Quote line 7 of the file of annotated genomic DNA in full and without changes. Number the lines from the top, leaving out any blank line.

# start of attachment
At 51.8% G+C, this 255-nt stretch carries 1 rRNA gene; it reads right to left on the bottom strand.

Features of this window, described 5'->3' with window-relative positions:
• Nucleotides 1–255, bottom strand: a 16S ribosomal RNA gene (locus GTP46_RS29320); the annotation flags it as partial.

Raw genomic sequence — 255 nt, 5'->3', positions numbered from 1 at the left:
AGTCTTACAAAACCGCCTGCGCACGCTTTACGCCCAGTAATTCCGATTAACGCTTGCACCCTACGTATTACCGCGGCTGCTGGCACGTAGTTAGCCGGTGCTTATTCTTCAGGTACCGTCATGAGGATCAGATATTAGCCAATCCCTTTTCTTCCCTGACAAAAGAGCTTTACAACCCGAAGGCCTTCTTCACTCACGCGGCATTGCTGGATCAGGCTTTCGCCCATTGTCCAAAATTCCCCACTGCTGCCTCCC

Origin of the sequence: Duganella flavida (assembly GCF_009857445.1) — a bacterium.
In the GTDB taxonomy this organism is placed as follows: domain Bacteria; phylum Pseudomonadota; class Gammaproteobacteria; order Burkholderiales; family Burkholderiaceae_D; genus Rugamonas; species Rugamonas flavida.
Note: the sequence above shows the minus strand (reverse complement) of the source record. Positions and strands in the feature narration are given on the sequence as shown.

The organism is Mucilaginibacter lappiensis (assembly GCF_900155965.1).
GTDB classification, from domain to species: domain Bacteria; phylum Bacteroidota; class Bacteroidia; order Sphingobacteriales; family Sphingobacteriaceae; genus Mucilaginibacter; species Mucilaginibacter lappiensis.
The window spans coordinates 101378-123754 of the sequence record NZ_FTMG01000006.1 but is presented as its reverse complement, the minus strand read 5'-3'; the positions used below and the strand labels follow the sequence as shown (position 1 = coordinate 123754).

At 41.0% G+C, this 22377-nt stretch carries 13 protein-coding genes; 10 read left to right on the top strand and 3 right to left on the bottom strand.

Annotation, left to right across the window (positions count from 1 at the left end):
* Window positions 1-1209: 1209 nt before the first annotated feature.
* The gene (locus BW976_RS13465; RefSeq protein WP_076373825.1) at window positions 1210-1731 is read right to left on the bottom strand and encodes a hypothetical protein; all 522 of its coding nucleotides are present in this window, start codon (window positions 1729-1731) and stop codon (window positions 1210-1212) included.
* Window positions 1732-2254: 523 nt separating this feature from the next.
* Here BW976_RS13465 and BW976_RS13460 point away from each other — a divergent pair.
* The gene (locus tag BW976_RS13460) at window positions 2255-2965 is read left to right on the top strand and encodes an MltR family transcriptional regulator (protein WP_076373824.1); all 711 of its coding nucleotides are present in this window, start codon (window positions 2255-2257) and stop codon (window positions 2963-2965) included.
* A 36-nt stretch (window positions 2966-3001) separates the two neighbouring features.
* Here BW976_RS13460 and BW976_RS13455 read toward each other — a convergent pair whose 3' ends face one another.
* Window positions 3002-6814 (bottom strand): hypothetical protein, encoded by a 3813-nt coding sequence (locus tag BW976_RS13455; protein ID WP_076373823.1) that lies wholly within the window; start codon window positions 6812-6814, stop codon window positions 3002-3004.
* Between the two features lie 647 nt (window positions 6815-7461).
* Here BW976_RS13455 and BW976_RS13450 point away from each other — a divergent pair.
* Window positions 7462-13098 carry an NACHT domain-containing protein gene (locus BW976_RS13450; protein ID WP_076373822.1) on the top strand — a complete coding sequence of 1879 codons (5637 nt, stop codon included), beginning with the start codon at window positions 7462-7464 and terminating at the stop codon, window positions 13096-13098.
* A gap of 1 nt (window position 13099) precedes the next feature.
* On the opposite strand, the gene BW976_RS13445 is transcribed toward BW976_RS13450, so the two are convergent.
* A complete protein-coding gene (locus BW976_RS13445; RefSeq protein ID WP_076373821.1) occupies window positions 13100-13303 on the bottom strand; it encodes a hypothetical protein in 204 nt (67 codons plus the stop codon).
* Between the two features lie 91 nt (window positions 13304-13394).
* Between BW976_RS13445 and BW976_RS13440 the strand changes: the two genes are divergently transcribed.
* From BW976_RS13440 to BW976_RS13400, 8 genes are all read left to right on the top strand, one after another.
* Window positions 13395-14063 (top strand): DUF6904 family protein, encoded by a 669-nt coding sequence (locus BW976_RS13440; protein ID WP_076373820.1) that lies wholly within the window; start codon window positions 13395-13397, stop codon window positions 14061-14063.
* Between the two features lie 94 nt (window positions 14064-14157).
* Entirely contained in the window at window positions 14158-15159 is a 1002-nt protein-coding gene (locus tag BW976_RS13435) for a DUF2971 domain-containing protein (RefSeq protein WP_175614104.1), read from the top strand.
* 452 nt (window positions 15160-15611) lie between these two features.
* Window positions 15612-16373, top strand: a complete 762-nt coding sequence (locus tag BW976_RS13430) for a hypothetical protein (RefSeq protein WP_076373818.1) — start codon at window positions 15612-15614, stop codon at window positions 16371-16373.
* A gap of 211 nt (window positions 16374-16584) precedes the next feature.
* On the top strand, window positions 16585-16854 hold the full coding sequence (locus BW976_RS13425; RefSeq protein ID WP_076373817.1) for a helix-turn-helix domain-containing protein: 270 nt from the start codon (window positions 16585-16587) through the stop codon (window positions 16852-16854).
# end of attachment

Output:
In the GTDB taxonomy this organism is placed as follows: domain Bacteria; phylum Pseudomonadota; class Gammaproteobacteria; order Burkholderiales; family Burkholderiaceae_D; genus Rugamonas; species Rugamonas flavida.